This form of PAVB is potentially benign when it results from a transient profound surge of parasympathetic tone in an otherwise healthy individual (as might occur with an episode of severe vomiting; a fit of severe coughing; vasovagal reaction from a blood draw).
  • The problem with vagotonic PAVB is localized to within the AV Node.
  • There will often be a "prodome" of diaphoresis, nausea, dizziness — with the patient aware of imminent fainting.

  • Characteristic ECG findings of vagotonic PAVB include progressive sinus rate slowing — often associated with an increasing PR interval and a narrow-QRS escape focus — followed by recovery with progressive return to a normal sinus rate and normal PR interval.

ii) Intrinsic PAVB:
Several names have been attached to this mechanism of PAVB — including most commonly "Phase 4 AV block" and/or PD-PAVB (Pause-Dependent Paroxysmal AtrioVentricular Block).
  • PD-PAVB is the most likely mechanism for the cardiac rhythm in ECG #1 from today's case. The underlying pathology is severe His-Purkinje System disease (strongly suggested by the presence of MBBB in ECG #2 of today's case). This form of PD-PAVB is likely to be fatal unless the patient receives a permanent pacemaker.
  • The interesting pathophysiology of PD-PAVB results from chance occurrence of an "appropriately-timed" PAC or PVC that partially depolarizes the diseased HPS (His-Purkinje System) at a specific point in the cycle that renders the poorly-functioning HPS unable to complete depolarization. The resultant prolonged pause in ventricular depolarization may only resolve if another "appropriately-timed" PAC or PVC occurs at the precise point needed to "reset" the HPS depolarization cycle (which presumably explains why the patient in today's case spontaneously recovered).
  • Of note — although severe underlying HPS disease is evident from the MBBB seen in ECG #1 of today's case — up to 1/3 of patients with PD-PAVB do not show evidence of conduction defects on ECG, thereby complicating documentation of this diagnosis.

  • PEARL #4: In addition to seeing MBBB in ECG #2 — the fact that the atrial rate remains the same in both ECG #1 and ECG #2 is yet one more reason why the rhythm in ECG #1 does not represent simple vagotonic PAVB.

iii) Idiopathic PAVB: 
This is the most recently described form of PAVB — in which findings are not consistent with either of the other 2 forms.
  • The baseline ECG before idiopathic PAVB tends to be normal.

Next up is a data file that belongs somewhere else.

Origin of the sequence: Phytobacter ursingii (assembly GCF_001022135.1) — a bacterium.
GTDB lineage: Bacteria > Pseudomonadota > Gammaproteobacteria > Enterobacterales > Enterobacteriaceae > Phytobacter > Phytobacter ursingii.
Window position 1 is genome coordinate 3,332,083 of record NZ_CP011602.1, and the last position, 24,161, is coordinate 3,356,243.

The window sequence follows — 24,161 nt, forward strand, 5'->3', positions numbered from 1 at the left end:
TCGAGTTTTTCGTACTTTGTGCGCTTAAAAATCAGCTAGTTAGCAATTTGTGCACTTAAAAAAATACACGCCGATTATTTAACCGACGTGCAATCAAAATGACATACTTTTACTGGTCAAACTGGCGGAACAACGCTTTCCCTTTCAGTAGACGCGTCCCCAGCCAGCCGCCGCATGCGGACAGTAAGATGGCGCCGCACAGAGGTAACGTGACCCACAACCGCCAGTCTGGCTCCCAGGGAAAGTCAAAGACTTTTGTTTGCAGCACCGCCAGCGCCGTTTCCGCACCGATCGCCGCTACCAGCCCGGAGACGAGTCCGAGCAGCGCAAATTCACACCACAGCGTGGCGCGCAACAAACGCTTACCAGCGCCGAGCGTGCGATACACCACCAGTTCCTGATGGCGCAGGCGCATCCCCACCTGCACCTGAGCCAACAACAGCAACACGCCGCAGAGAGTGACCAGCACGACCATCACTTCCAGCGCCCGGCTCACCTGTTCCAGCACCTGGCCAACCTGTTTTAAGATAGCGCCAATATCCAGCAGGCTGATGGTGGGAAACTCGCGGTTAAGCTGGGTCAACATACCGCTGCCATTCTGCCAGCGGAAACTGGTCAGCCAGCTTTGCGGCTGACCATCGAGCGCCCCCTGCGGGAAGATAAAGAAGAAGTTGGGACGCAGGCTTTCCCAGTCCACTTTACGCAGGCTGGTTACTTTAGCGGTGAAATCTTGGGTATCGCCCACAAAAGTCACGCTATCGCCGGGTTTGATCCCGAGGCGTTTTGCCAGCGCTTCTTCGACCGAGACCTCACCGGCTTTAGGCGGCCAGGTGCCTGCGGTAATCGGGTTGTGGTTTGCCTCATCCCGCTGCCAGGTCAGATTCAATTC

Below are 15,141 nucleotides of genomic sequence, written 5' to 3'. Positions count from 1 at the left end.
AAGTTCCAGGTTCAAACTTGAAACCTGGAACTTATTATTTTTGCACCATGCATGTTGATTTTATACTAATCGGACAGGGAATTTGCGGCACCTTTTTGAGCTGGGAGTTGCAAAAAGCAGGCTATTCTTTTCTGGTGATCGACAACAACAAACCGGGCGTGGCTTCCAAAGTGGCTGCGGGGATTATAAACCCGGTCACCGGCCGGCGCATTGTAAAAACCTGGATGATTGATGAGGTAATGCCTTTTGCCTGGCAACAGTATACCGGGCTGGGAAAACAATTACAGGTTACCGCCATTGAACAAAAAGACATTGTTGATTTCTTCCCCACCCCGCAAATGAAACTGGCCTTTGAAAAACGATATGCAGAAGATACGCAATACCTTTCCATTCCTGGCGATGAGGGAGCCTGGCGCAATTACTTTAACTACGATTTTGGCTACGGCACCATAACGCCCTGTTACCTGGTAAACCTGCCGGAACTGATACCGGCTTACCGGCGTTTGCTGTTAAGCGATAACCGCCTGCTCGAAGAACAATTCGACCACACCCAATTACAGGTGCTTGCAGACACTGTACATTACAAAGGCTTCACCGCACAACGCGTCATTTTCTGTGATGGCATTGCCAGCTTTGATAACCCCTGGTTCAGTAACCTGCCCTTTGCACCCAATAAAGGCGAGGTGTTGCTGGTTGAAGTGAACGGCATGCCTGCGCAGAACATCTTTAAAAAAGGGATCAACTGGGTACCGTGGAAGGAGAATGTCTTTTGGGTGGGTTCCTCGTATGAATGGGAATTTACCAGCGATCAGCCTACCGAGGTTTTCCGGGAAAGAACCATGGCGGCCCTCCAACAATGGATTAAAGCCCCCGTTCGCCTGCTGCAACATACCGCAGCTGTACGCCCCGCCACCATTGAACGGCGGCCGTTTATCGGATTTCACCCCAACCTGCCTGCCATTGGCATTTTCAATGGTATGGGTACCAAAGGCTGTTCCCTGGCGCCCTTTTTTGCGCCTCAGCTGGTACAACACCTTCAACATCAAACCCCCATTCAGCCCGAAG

• No "trigger" for PAVB is evident (ie, no source of excessive vagal tone — and no precipitating PACs/PVCs are seen).


NOTE: The conduction disturbance shown in ECG #1 from today's case differs from that shown in ECG Blog #342 — in which the initial rhythm was AFib (ie, no P waves present for the first 6 beats in this tracing) — followed by a prolonged flat line pause (nearly 5 seconds in duration) — until finally a QRS complex preceded by a P wave (that may or may not have been conducting) was seen.
  • Whether the prolonged flat line pause in this Blog #342 example represents another variation of PD-PAVB due to severe underlying disease of the His-Purkinje System — or reflects severe SA Node disease (ie, Sick Sinus Syndrome) — or most likely represents some combination of the two, is uncertain from the single ECG I was provided with.
  • That said — the BOTTOM Line remains the same, namely that assuming nothing "fixable" is found — permanent pacing will be needed.



  1. This patient may have been suffering from paroxysmal AV block(such as phase 4 AV block) that also requiring permanent pacemaker implantation..

    1. Excellent thought! Nice write-up of PD-PAVB ( = Phase 4 or Pause-Dependent Paroxysmal AtrioVentricular Block) by Bosah et al may be found here — — As per discussion by Bosah et al — sudden block of repetitive atrial impulses may be seen in patients with severe underlying Purkinje system disease if an "appropriately-timed" PAC or PVC occurs. The condition may similarly remit if another "appropriately-timed" PAC or PVC occurs — but longterm, pacing definitely needed! THANKS again for your comment!

    2. To H.S.Cho — Just wanted you to know that your comment motivated my further research of the concept you raised ( = PD-PAVB) — and as a result, I have acknowledged you in the ADDENDUM that I just wrote to this ECG Blog #419. THANKS again for your comment! — :) Ken